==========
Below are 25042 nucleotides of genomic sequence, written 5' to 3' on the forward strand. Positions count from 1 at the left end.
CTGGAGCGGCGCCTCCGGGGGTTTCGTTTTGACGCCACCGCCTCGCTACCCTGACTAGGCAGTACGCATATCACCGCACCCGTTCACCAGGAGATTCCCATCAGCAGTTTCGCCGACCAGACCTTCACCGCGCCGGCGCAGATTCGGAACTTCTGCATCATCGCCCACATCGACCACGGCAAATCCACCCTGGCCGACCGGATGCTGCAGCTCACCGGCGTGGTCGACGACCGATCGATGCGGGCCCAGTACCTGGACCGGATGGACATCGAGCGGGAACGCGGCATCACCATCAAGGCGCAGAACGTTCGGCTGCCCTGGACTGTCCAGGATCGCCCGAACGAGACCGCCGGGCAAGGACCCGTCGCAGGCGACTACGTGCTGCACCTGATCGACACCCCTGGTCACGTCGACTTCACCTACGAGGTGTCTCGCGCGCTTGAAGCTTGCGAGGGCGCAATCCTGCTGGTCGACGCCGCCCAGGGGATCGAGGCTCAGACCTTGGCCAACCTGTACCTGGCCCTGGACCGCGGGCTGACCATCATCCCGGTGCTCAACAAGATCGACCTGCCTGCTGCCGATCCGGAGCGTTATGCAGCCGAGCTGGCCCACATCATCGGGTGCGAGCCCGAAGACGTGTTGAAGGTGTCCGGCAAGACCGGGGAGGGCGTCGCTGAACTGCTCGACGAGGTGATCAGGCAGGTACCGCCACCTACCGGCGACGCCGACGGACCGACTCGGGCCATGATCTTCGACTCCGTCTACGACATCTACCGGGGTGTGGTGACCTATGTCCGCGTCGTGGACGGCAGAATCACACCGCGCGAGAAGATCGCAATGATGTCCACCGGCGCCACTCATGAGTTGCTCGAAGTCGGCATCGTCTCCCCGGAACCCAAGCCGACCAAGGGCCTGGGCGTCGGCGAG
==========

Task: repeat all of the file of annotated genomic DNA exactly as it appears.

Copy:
Below are 25042 nucleotides of genomic sequence, written 5' to 3' on the forward strand. Positions count from 1 at the left end.
CTGGAGCGGCGCCTCCGGGGGTTTCGTTTTGACGCCACCGCCTCGCTACCCTGACTAGGCAGTACGCATATCACCGCACCCGTTCACCAGGAGATTCCCATCAGCAGTTTCGCCGACCAGACCTTCACCGCGCCGGCGCAGATTCGGAACTTCTGCATCATCGCCCACATCGACCACGGCAAATCCACCCTGGCCGACCGGATGCTGCAGCTCACCGGCGTGGTCGACGACCGATCGATGCGGGCCCAGTACCTGGACCGGATGGACATCGAGCGGGAACGCGGCATCACCATCAAGGCGCAGAACGTTCGGCTGCCCTGGACTGTCCAGGATCGCCCGAACGAGACCGCCGGGCAAGGACCCGTCGCAGGCGACTACGTGCTGCACCTGATCGACACCCCTGGTCACGTCGACTTCACCTACGAGGTGTCTCGCGCGCTTGAAGCTTGCGAGGGCGCAATCCTGCTGGTCGACGCCGCCCAGGGGATCGAGGCTCAGACCTTGGCCAACCTGTACCTGGCCCTGGACCGCGGGCTGACCATCATCCCGGTGCTCAACAAGATCGACCTGCCTGCTGCCGATCCGGAGCGTTATGCAGCCGAGCTGGCCCACATCATCGGGTGCGAGCCCGAAGACGTGTTGAAGGTGTCCGGCAAGACCGGGGAGGGCGTCGCTGAACTGCTCGACGAGGTGATCAGGCAGGTACCGCCACCTACCGGCGACGCCGACGGACCGACTCGGGCCATGATCTTCGACTCCGTCTACGACATCTACCGGGGTGTGGTGACCTATGTCCGCGTCGTGGACGGCAGAATCACACCGCGCGAGAAGATCGCAATGATGTCCACCGGCGCCACTCATGAGTTGCTCGAAGTCGGCATCGTCTCCCCGGAACCCAAGCCGACCAAGGGCCTGGGCGTCGGCGAG